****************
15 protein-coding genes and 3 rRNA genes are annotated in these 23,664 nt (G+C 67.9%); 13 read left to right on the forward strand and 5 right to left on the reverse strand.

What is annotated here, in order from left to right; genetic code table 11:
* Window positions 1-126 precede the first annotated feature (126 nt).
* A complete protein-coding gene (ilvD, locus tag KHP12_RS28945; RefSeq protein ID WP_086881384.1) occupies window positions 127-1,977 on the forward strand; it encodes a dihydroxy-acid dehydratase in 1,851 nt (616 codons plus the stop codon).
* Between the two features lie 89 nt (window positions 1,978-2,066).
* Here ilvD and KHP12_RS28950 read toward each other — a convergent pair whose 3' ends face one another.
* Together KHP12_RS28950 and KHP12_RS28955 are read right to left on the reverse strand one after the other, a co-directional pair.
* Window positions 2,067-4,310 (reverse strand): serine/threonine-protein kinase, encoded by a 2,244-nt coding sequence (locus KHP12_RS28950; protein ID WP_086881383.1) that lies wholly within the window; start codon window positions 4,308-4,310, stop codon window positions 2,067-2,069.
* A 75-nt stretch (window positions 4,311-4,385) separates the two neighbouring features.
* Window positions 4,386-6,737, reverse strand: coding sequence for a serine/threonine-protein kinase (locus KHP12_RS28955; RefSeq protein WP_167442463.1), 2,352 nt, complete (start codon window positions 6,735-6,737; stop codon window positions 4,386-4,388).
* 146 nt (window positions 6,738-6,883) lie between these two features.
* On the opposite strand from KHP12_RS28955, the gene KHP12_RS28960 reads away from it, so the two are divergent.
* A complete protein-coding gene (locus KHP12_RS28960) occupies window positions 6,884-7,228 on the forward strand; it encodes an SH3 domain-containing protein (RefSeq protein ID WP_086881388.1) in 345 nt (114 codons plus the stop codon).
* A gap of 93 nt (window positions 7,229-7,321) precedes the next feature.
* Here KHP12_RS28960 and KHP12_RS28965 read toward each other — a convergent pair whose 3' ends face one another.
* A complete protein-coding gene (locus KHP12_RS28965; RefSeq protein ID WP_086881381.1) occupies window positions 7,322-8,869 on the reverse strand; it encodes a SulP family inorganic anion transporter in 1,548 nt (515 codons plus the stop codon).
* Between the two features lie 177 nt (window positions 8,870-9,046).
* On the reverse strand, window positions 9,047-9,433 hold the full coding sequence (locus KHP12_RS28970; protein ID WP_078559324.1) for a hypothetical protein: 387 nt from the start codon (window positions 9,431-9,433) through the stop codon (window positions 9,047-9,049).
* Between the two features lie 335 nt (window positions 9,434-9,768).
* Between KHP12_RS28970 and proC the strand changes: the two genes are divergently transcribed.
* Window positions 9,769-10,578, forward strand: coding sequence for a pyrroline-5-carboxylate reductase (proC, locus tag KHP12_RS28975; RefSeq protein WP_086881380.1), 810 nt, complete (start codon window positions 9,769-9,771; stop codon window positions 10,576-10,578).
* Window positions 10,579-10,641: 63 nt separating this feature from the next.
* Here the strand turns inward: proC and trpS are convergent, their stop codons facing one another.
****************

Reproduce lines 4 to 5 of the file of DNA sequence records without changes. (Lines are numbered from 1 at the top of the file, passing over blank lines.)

* A complete protein-coding gene (ilvD, locus tag KHP12_RS28945; RefSeq protein ID WP_086881384.1) occupies window positions 127-1,977 on the forward strand; it encodes a dihydroxy-acid dehydratase in 1,851 nt (616 codons plus the stop codon).
* Between the two features lie 89 nt (window positions 1,978-2,066).